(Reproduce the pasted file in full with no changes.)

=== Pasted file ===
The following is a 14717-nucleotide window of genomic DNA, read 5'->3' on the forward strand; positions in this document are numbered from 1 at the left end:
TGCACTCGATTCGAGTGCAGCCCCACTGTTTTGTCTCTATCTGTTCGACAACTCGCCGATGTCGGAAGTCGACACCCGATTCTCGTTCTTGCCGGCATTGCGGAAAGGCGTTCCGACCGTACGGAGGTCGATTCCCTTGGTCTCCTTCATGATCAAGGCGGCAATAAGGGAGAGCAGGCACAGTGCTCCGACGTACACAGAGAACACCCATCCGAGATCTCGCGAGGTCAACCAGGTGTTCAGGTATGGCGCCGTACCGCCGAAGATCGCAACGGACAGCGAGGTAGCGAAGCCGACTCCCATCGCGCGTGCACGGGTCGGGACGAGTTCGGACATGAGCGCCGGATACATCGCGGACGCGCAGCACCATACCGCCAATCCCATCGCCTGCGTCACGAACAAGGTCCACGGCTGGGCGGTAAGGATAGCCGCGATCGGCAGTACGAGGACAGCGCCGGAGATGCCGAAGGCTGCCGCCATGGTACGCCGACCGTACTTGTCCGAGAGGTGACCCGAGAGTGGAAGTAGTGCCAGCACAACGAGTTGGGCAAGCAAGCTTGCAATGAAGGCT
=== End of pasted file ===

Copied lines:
The following is a 14717-nucleotide window of genomic DNA, read 5'->3' on the forward strand; positions in this document are numbered from 1 at the left end:
TGCACTCGATTCGAGTGCAGCCCCACTGTTTTGTCTCTATCTGTTCGACAACTCGCCGATGTCGGAAGTCGACACCCGATTCTCGTTCTTGCCGGCATTGCGGAAAGGCGTTCCGACCGTACGGAGGTCGATTCCCTTGGTCTCCTTCATGATCAAGGCGGCAATAAGGGAGAGCAGGCACAGTGCTCCGACGTACACAGAGAACACCCATCCGAGATCTCGCGAGGTCAACCAGGTGTTCAGGTATGGCGCCGTACCGCCGAAGATCGCAACGGACAGCGAGGTAGCGAAGCCGACTCCCATCGCGCGTGCACGGGTCGGGACGAGTTCGGACATGAGCGCCGGATACATCGCGGACGCGCAGCACCATACCGCCAATCCCATCGCCTGCGTCACGAACAAGGTCCACGGCTGGGCGGTAAGGATAGCCGCGATCGGCAGTACGAGGACAGCGCCGGAGATGCCGAAGGCTGCCGCCATGGTACGCCGACCGTACTTGTCCGAGAGGTGACCCGAGAGTGGAAGTAGTGCCAGCACAACGAGTTGGGCAAGCAAGCTTGCAATGAAGGCT